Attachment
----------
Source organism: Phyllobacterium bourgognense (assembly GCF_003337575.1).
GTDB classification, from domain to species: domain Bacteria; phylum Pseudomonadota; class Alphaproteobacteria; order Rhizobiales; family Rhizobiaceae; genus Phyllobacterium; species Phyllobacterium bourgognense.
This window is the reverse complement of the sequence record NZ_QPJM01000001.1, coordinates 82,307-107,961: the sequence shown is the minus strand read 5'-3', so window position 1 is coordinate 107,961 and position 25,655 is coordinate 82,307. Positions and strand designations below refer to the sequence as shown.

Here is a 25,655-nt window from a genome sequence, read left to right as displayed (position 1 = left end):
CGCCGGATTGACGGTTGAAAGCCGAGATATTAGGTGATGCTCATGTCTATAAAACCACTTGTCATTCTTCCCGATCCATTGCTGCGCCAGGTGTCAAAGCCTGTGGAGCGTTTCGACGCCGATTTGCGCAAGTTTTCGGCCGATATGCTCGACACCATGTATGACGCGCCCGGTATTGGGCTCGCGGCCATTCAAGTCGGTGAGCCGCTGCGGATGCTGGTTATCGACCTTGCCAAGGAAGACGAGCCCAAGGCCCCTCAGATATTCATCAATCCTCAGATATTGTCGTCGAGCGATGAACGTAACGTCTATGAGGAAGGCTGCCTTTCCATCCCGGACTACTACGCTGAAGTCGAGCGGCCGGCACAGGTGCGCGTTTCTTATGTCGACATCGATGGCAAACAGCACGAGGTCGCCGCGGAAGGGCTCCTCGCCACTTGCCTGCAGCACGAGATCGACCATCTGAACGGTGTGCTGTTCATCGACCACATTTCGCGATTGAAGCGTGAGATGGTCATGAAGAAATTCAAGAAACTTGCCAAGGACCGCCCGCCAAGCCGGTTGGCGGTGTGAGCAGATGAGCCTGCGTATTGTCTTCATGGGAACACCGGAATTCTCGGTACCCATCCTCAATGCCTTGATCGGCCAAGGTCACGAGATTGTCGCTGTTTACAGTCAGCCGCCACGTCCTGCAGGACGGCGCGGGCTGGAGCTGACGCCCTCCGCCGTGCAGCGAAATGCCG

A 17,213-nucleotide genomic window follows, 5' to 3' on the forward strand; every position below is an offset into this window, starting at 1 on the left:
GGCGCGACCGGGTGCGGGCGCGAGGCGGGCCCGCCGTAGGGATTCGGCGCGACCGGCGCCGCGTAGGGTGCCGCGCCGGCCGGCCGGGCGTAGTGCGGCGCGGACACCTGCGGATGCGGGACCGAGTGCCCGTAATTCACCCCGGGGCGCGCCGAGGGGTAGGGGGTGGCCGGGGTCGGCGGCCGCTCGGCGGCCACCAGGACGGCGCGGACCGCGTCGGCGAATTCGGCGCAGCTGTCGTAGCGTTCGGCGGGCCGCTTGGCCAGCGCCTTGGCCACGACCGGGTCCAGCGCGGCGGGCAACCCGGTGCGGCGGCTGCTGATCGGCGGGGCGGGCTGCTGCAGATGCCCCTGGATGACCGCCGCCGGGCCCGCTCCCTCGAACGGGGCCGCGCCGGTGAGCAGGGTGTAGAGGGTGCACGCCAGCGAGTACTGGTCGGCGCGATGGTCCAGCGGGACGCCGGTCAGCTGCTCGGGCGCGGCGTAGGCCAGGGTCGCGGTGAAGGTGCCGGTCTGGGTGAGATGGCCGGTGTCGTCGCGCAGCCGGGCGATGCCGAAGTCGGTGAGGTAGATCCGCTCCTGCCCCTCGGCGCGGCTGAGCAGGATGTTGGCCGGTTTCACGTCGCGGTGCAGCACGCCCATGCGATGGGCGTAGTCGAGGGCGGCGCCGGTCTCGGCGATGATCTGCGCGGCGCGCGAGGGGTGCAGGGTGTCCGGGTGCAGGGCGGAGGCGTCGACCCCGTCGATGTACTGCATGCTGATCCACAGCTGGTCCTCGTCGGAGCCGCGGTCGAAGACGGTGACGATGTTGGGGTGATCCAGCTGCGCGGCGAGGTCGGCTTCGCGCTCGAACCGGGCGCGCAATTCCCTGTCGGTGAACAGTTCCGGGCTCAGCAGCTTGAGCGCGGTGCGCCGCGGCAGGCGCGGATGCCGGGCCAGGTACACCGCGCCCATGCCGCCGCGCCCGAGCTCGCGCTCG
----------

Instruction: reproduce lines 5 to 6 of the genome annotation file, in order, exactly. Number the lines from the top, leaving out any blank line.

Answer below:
CGCCGGATTGACGGTTGAAAGCCGAGATATTAGGTGATGCTCATGTCTATAAAACCACTTGTCATTCTTCCCGATCCATTGCTGCGCCAGGTGTCAAAGCCTGTGGAGCGTTTCGACGCCGATTTGCGCAAGTTTTCGGCCGATATGCTCGACACCATGTATGACGCGCCCGGTATTGGGCTCGCGGCCATTCAAGTCGGTGAGCCGCTGCGGATGCTGGTTATCGACCTTGCCAAGGAAGACGAGCCCAAGGCCCCTCAGATATTCATCAATCCTCAGATATTGTCGTCGAGCGATGAACGTAACGTCTATGAGGAAGGCTGCCTTTCCATCCCGGACTACTACGCTGAAGTCGAGCGGCCGGCACAGGTGCGCGTTTCTTATGTCGACATCGATGGCAAACAGCACGAGGTCGCCGCGGAAGGGCTCCTCGCCACTTGCCTGCAGCACGAGATCGACCATCTGAACGGTGTGCTGTTCATCGACCACATTTCGCGATTGAAGCGTGAGATGGTCATGAAGAAATTCAAGAAACTTGCCAAGGACCGCCCGCCAAGCCGGTTGGCGGTGTGAGCAGATGAGCCTGCGTATTGTCTTCATGGGAACACCGGAATTCTCGGTACCCATCCTCAATGCCTTGATCGGCCAAGGTCACGAGATTGTCGCTGTTTACAGTCAGCCGCCACGTCCTGCAGGACGGCGCGGGCTGGAGCTGACGCCCTCCGCCGTGCAGCGAAATGCCG

A 17,213-nucleotide genomic window follows, 5' to 3' on the forward strand; every position below is an offset into this window, starting at 1 on the left: